Gold Mold Cape – Bronze Age – Wales
This nearly 4,000 years old Gold Cape formed part of a ceremonial dress. It is a solid sheet-gold object dating from about 1900 BC in the European Bronze Age.
The cape is a spectacular example of prehistoric gold craftsmanship. The cape is oval and covered the shoulders, upper arms, and upper chest of the person wearing it.
The Cape was beaten out of a single ingot of gold, a task which would have taken considerable time and skill, and was then decorated with concentric rings of ribs and bosses.
It was discovered at Mold in Flintshire, Wales, in 1833. The value of the metal and the quality craftsmanship suggests that a wealthy culture produced the cape.
Most likely, a tribe associated with the mine on the Great Orme, North Wales, the largest copper mine in north-west Europe at that time.
The gold cape had been placed on the body of a deceased person who was interred in a stone-lined grave within a burial mound.
The cape extends far down the arms of the upper body. Thus it would have severely restricted upper arm movement by pinning them to the wearer’s side so that only the lower limbs were usable.
For this reason, the cape would not have been suitable for everyday wear. The mantle was used for ceremonial purposes and would have signified the wearer as a person of spiritual or tribal power.
Its size was designed to fit someone of a slight build. Although the gender of the person buried in this grave, remains unclear, the associated finds, by comparison, with similar contemporary tombs discovered, all point to the burial remains of a woman.
The preserved remains of the skeleton were fragmentary, and the cape was severely crushed. Hundreds of amber beads, in rows, were on the mantle initially, but only a single bead survives at the museum.
Also associated with the cape were remains of coarse cloth and fragments of bronze, which were used as the backing for the gold. There also were two gold ‘straps’ among the artifacts found. An urn with large quantities of burnt bone and ash was also in the grave.
The gold cape was found in 1833 by ordinary workmen at work quarrying for stone in a burial mound. At the center of the mound, there was a stone-lined grave.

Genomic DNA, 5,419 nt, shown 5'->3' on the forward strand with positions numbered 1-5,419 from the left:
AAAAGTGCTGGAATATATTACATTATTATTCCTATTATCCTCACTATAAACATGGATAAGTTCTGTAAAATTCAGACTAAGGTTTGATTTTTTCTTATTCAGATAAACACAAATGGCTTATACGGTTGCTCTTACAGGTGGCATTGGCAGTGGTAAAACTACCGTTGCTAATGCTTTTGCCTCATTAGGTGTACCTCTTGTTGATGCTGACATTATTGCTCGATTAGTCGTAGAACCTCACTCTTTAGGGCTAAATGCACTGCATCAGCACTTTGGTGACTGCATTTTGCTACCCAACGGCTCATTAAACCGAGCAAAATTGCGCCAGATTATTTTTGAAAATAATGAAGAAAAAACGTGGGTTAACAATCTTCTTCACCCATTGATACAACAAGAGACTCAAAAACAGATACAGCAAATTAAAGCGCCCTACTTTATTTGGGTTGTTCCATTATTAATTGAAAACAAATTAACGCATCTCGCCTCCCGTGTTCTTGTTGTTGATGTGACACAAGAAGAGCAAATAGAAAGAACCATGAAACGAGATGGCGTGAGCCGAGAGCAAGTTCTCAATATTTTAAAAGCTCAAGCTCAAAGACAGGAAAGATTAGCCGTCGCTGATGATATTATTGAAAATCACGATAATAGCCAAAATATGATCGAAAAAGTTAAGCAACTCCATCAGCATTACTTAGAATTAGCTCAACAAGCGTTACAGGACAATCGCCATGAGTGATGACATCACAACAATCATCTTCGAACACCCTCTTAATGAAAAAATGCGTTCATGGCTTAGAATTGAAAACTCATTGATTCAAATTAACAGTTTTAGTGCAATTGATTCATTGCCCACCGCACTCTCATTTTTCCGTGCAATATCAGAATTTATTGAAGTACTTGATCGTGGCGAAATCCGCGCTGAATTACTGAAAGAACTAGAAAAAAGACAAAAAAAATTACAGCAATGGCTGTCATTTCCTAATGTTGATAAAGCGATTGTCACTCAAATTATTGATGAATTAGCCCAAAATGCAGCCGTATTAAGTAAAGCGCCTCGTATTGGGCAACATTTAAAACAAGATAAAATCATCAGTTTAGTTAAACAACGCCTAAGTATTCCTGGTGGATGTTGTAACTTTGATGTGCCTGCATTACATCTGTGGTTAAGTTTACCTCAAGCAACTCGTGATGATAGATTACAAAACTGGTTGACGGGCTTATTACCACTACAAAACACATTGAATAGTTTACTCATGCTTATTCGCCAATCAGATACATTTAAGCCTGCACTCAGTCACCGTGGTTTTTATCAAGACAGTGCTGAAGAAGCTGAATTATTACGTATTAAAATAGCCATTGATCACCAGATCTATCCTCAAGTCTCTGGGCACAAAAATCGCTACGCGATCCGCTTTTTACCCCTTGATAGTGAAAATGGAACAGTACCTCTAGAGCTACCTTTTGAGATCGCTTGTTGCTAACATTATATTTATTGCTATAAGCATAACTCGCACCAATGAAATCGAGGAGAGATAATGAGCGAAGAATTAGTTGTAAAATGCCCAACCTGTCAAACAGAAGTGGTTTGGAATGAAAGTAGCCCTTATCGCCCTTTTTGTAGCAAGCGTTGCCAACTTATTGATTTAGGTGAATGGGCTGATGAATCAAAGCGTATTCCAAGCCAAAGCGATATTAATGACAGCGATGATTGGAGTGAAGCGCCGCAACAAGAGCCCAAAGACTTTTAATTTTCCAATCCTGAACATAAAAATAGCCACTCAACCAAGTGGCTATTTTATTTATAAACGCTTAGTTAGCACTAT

The crushed gold cape was around the fragmentary remains of a skeleton. It was broken when found, and the fragments were shared out among the workmen, with the most significant piece going to Mr. Langford, tenant of the field in which the mound stood.
The find came to the notice of the British Museum. In 1836 Langford sold his piece to the Museum. Subsequently, most of the parts were recovered.
There were tales of the wives of some of the workmen sported new jewelry after the find. The Cape was restored and now forms one of the treasures of the British Museum.
Great Orme Copper Mines
Large-scale human activity on the Great Orme began around 4,000 years ago during the Bronze Age with the opening of several copper mines. The copper ore was initially mined using stones and bone tools.
Metal tools first appeared in Wales about 2500 BC, initially copper followed by bronze. Much of the copper for the production of bronze came from the copper mine on the Great Orme, where prehistoric mining on a vast scale dates mainly from the middle Bronze Age.
Axeheads were developed towards the end of the Early Bronze Age and are innovative in both metallurgy and design. They were widely exported, with examples being found along the continental coast from Brittany to north Germany.
The Great Orme Mines site was opened to the public. The visitor center contains a selection of mining tools and bronze axes along with displays about life and death in the Bronze Age, mining, and ancient metallurgy. Also accessible is the 3,500-year-old Great Cavern.
Gold Mold Cape
- Title: Gold Mold Cape
- Discovered: Mold, Wales in 1833
- Materials: Gold
- Culture: European Bronze Age.
- Dimensions: Breadth: 458 mm; weight 560 g
- Museum: The British Museum
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Information on The British Museum
Mold Gold Cape
Mold Gold Cape
Treasures of the Museum: The Mold Gold Cape
Photogrammetry : The Gold Mold Cape
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Photo Credit: 1) JOM